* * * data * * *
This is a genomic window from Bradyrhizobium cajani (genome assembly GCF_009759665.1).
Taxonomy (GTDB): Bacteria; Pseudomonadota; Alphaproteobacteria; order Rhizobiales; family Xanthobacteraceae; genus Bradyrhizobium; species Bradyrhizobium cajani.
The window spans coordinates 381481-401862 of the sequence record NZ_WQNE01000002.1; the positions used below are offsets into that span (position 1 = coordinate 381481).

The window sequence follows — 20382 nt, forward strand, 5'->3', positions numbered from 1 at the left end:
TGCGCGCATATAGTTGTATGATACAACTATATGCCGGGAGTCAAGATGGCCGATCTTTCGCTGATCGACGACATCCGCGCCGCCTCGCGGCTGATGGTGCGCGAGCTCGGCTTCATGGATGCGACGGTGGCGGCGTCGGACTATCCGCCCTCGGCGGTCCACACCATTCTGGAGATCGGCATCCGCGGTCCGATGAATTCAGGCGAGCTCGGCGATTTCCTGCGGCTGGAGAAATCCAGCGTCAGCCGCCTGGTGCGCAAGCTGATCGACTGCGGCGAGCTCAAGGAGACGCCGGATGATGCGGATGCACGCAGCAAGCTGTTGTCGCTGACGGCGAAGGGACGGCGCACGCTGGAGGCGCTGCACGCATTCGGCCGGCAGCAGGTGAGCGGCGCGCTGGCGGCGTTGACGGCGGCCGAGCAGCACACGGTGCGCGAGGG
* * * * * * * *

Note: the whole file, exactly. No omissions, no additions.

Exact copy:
This is a genomic window from Bradyrhizobium cajani (genome assembly GCF_009759665.1).
Taxonomy (GTDB): Bacteria; Pseudomonadota; Alphaproteobacteria; order Rhizobiales; family Xanthobacteraceae; genus Bradyrhizobium; species Bradyrhizobium cajani.
The window spans coordinates 381481-401862 of the sequence record NZ_WQNE01000002.1; the positions used below are offsets into that span (position 1 = coordinate 381481).

The window sequence follows — 20382 nt, forward strand, 5'->3', positions numbered from 1 at the left end:
TGCGCGCATATAGTTGTATGATACAACTATATGCCGGGAGTCAAGATGGCCGATCTTTCGCTGATCGACGACATCCGCGCCGCCTCGCGGCTGATGGTGCGCGAGCTCGGCTTCATGGATGCGACGGTGGCGGCGTCGGACTATCCGCCCTCGGCGGTCCACACCATTCTGGAGATCGGCATCCGCGGTCCGATGAATTCAGGCGAGCTCGGCGATTTCCTGCGGCTGGAGAAATCCAGCGTCAGCCGCCTGGTGCGCAAGCTGATCGACTGCGGCGAGCTCAAGGAGACGCCGGATGATGCGGATGCACGCAGCAAGCTGTTGTCGCTGACGGCGAAGGGACGGCGCACGCTGGAGGCGCTGCACGCATTCGGCCGGCAGCAGGTGAGCGGCGCGCTGGCGGCGTTGACGGCGGCCGAGCAGCACACGGTGCGCGAGGG